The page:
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McKenzie v. Jorizzo

United States District Court, District of Oregon, Portland Division

January 6, 2015

GUSTAVO MCKENZIE, Plaintiff,
v.
PAUL A. JORIZZO, M.D., and MEDICAL EYE CENTER-MEDFORD, Defendants.

OPINION AND ORDER

Ann Aiken, United States District Judge.

Plaintiff Gustavo McKenzie ("Plaintiff"), a California prisoner, brings this 42 U.S.C. § 1983 action against Defendants Paul Jorizzo ("Jorizzo"), M.D., and Medford Medical Eye Center ("MMEC") (collectively, "Defendants"), alleging an Eighth Amendment claim for deliberate indifference to serious medical needs. Pursuant to Federal Rule of Civil Procedure ("Rule") 56(c), defendants move for summary judgment on Plaintiff's Eighth Amendment claim. For the reasons set forth below, Defendants' motion (Dkt. 41) for summary judgment is granted and this action is dismissed with prejudice.

STANDARDS

"On a motion for summary judgment, 'facts must be viewed in the light most favorable to the nonmoving party only if there is a 'genuine' dispute as to those facts.'" Ricci v. DeStefano, 557 U.S. 557, 586 (2009) (citation omitted). As the Supreme Court has emphasized, "[w]hen the moving party has carried its burden under Rule 56(c), its opponent must do more than simply show that there is some metaphysical doubt as to the material facts." Scott v. Harris, 550 U.S. 372, 380 (2007) (citation omitted). When "the record taken as a whole could not lead a rational trier of fact to find for the nonmoving party, there is no genuine issue for trial." Id. (internal quotation marks omitted).

"By its very terms, [the Rule 56(c)] standard provides that the mere existence of some alleged factual dispute between the parties will not defeat an otherwise properly supported motion for summary judgment; the requirement is that there be no genuine issue of material fact." Anderson v. Liberty Lobby, Inc., 477 U.S. 242, 247-48 (1986) (emphasis in the original). "When opposing parties tell two different stories, one of which is blatantly contradicted by the [summary judgment] record, so that no reasonable jury could believe it, a court should not adopt that version of the facts for purposes of ruling on a motion for summary judgment." Scott, 550 U.S. at 380 (emphasis added).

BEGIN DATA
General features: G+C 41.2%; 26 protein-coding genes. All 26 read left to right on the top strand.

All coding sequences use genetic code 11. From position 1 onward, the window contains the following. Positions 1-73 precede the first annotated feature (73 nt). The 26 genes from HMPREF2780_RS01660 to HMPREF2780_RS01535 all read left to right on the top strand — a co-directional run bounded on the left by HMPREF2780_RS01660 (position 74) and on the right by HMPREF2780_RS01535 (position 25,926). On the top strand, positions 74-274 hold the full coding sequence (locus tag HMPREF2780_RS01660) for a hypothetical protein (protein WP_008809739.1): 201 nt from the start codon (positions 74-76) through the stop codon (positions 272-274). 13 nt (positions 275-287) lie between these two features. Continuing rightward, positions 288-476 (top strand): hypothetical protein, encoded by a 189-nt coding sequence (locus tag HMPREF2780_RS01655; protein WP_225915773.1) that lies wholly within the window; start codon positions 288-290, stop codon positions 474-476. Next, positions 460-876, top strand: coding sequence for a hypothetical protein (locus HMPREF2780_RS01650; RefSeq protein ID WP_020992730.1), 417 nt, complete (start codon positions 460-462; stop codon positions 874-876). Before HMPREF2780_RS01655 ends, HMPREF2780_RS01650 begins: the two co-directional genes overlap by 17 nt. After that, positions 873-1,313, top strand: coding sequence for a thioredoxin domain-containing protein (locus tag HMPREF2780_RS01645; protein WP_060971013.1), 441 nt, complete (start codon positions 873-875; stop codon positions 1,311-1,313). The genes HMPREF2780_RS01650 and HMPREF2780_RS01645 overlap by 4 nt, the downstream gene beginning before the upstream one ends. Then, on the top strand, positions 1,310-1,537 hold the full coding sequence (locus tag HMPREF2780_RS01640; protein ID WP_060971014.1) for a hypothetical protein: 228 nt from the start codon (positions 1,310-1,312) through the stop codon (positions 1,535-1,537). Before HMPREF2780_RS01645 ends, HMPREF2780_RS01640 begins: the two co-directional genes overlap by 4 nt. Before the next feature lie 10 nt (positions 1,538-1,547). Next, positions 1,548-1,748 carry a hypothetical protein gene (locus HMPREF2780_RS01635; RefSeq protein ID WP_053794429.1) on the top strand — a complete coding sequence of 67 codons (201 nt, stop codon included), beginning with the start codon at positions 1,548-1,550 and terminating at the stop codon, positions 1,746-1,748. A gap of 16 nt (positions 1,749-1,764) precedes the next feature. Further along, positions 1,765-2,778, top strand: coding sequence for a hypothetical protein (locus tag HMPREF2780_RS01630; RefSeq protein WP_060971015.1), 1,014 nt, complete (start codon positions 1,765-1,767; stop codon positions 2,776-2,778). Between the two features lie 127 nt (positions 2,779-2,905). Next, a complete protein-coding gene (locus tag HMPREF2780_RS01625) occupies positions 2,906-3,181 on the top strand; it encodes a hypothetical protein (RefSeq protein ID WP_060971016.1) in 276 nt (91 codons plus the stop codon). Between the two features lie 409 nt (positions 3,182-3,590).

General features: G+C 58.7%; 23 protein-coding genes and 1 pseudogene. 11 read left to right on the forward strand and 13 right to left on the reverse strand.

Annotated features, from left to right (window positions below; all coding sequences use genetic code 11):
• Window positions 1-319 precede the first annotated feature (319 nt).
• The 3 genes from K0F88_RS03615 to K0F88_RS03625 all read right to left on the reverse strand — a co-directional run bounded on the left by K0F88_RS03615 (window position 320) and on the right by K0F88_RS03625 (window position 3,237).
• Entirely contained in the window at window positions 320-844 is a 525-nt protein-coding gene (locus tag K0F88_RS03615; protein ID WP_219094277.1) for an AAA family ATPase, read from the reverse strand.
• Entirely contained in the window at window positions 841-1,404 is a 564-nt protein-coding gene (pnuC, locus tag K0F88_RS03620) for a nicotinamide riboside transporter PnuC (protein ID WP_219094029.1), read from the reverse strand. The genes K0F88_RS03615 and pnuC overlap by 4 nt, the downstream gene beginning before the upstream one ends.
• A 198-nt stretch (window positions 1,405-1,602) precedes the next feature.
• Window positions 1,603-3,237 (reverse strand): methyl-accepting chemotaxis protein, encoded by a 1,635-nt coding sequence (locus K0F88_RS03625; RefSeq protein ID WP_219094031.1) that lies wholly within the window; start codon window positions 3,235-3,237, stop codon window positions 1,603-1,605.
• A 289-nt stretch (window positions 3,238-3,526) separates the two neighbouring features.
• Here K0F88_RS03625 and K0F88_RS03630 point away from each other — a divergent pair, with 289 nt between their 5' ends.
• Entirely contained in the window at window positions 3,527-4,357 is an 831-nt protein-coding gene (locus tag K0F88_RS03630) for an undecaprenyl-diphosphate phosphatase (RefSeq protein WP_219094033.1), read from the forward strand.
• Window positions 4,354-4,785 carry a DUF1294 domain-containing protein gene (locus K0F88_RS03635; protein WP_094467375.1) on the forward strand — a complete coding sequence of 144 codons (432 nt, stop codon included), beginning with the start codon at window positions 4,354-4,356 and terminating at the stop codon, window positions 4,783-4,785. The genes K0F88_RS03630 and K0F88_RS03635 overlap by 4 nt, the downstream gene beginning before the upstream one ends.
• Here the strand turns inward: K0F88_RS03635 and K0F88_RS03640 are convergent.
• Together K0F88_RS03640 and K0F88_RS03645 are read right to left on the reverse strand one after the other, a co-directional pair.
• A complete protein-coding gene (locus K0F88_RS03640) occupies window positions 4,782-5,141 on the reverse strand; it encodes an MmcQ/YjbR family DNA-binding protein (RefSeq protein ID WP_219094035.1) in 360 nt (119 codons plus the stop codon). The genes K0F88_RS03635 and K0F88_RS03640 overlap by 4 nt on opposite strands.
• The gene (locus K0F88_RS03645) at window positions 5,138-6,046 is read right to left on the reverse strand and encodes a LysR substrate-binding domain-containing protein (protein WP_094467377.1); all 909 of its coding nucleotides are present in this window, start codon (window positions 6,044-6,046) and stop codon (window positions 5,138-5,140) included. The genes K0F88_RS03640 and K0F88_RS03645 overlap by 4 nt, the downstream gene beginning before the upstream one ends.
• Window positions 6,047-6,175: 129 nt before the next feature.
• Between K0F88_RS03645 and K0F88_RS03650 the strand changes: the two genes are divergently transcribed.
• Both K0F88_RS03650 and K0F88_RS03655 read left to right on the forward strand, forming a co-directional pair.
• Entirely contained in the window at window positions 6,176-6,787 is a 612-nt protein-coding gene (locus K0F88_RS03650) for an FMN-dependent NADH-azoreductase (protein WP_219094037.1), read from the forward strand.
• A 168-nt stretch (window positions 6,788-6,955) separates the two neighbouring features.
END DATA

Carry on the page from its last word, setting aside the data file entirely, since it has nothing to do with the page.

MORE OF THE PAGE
BACKGROUND

Plaintiff received medical treatment by Jorizzo, "a medical doctor licensed by the State of Oregon practicing in the specialty of ophthalmology at the [MMEC]."[1] (Second Am. Compl. at 4A-1; Answer ¶ 1; McKenzie Decl. Ex. B at 1-2.) Plaintiff suffers from "primary open-angle glaucoma, " a progressive disease where eye pressures affect the optic nerve. (Jorizzo Decl. ¶ 3.) Prior to being evaluated by Jorizzo on December 13, 2012, Plaintiff "suffered profound visual loss in his right eye well beyond legal blindness." (Jorizzo Decl. ¶ 4.) Plaintiff was referred to Jorizzo by the Department of Corrections and Rehabilitation, Pelican Bay State Prison, "for an urgent/emergent glaucoma surgery" because his intraocular pressures remained consistently high despite the administration of "maximum medical therapy" at the prison. (Jorizzo Decl. ¶¶ 4-5.) Jorizzo's initial examination of Plaintiff s right eye revealed an intraocular pressure of forty-five and visual acuity tests showed only "hand movement vision." (Jorizzo Decl. ¶ 6.)

Following an informed consent discussion with Jorizzo, it was decided that Plaintiff would immediately undergo a surgical procedure known as a "trabeculectomy, " in order to allow fluid to escape from the eye and reduce intraocular pressures. (Jorrizo Decl. ¶¶ 6-7.) Jorizzo's chart notes from the day of the December 13, 2012 surgery indicate the following:

It was explained to the patient that [his intraocular pressure] is suboptimally controlled, [and] further treatment is needed. Trabeculectomy surgery discussed in detail with the patient, patient had the opportunity to ask questions, and was offered further, more detailed explanation of procedure. [Visual acuity] is limited at this time and it may get worse and may not improve.
It was also explained to the patient that in some cases, Fluorouracil injections may be necessary during the post[-]op[erative] period to ensure that the fluid in the eye is able to drain properly, and to optimize the final outcome of surgery. . . . Explained that [visual acuity] will be blurry for up to [three] months as the eye heals.

(Second Am. Compl. Ex. Bl at 3-4) (emphasis added).

At a post-operative visit on December 14, 2012, Plaintiff still had hand movement vision in his right eye and Jorizzo concluded that the surgery was successful since Plaintiff s intraocular pressures were significantly reduced. (McKenzie Decl. Ex. B at 3; Jorizzo Decl. ¶ 8.) Jorizzo's December 14, 2012 chart notes indicate, among other things, that Plaintiff needed to use an eye shield while sleeping; he was prescribed new eye drops for his right eye (Ocuflox, Durezol and Atropine); he was instructed to stop all "glaucoma" eye drops in his right eye (e.g., oculus dexter or "OD") but continue in the left eye (e.g., oculus sinister or "OS"); that his intraocular pressure was "very low" and his right eye was soft; that he needed to limit activity with no lifting, bending or straining; and that he would follow-up with "Dr. Lafever, " an optometrist at Pelican Bay State Prison, who could refer him to Jorizzo "as needed." (McKenzie Decl. Ex. B at 4, Ex. D at 1; Second Am. Compl. at 4A-6, Ex. Bl at 5-7.)